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Singapore private-sector May PMI at 50.1, conditions 'broadly unchanged' after April's dip

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Private-sector business conditions in May were "broadly unchanged" after deteriorating in April, an economy-wide indicator released on Friday morning showed, prompting calls for more stimulus for the sector.

PRIVATE-SECTOR business conditions in May were "broadly unchanged" after deteriorating in April, an economy-wide indicator released on Friday morning showed, prompting calls for more stimulus for the sector.

The Nikkei Singapore purchasing managers' index (PMI) for May was at 50.1, said Markit, a financial information services provider in a press release.

Readings above 50 signal an improvement in business conditions in the previous month, while readings below 50 show a deterioration.

May's PMI came after April's reading of 49.4, which was the first time that the reading had contracted in over a year.

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"At 50.1 in May, the headline PMI was fractionally above the neutral 50 value and indicated that the health of the sector was broadly unchanged in May," said Markit in the release.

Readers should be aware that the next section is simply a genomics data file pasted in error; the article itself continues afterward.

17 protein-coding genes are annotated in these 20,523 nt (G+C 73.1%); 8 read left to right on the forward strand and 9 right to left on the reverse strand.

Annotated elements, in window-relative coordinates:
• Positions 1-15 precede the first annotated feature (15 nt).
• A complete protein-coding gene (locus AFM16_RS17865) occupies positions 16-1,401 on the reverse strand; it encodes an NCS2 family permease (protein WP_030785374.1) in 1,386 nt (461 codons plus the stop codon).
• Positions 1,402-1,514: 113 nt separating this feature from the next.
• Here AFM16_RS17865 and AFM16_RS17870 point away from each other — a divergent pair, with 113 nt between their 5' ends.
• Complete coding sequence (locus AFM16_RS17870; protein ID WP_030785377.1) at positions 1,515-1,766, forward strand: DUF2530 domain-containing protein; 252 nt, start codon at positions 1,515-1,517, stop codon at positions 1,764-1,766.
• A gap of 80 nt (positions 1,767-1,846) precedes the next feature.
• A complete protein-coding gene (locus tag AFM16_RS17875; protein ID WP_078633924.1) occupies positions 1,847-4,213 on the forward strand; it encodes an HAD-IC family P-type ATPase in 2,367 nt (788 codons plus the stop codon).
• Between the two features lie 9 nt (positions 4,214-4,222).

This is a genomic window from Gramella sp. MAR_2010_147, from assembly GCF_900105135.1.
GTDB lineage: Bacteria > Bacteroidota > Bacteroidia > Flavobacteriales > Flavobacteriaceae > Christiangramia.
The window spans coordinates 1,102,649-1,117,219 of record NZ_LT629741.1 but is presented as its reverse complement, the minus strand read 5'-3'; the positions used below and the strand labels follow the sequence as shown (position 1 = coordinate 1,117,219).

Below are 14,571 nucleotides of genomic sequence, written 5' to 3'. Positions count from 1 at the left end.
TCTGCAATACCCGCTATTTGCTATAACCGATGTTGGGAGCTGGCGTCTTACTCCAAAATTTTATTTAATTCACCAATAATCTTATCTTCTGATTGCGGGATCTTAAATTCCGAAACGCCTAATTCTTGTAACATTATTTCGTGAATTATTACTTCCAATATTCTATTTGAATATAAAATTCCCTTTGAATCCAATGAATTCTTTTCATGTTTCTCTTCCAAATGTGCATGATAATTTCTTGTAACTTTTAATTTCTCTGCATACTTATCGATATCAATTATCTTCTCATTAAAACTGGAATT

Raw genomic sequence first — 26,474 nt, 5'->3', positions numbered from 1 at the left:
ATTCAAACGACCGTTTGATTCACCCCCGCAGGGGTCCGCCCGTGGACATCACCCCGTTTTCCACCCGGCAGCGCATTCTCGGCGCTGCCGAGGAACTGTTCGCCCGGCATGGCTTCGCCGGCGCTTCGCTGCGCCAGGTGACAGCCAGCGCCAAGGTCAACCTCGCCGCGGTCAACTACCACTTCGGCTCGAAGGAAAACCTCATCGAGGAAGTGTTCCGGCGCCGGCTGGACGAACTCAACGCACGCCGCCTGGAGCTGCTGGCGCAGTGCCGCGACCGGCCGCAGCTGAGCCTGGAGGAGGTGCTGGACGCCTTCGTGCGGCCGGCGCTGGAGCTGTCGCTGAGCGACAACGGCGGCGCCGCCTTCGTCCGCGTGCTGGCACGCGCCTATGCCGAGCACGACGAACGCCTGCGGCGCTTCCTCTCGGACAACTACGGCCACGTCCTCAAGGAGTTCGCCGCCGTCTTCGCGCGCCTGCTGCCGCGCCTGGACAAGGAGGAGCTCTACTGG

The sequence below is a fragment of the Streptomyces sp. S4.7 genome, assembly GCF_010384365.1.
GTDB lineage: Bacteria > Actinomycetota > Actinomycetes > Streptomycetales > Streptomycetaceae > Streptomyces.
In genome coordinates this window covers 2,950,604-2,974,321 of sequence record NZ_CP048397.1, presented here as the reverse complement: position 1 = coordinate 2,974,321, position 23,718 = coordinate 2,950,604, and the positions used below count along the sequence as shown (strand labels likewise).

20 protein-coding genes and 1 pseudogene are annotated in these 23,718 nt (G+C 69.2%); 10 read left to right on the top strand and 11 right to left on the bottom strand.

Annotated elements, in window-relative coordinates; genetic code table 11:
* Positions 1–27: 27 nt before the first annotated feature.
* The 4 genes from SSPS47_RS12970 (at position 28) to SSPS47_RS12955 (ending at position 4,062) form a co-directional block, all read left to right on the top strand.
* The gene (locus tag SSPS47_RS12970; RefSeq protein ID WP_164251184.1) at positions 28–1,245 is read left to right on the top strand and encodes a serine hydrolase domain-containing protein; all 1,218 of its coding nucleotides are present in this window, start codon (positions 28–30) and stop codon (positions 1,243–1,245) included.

May's slight pick-up was attributed to a faster rate of output expansion in the private sector, said Markit, but its pace was still slow. "Although the rate of growth picked up from April's 31-month low, it was moderate overall and remained slower than the series average," said Markit.

In contrast, weaker demand for firms was more pronounced in May. For one thing, new orders fell for a second consecutive month in May, but this slowed at a marginal pace.

Furthermore, the rate of contraction in new export business was "solid" in May despite easing in April. "A number of panellists commented on weaker foreign client demand, mentioning Europe and the US in particular," said Markit.

As a result, domestic employment in the private sector fell in May, and buying activity weakened.

This also had a bearing on inflation, as price pressures cool in May.

There is therefore room for more stimulus measures to help the private sector, said Annabel Fiddes, economist at Markit.

"Sluggish growth, relatively subdued demand and weakening inflationary pressures all leave scope for further stimulus measures to help lift the sector, particularly to help offset the impact of a slowing global economy," she said.

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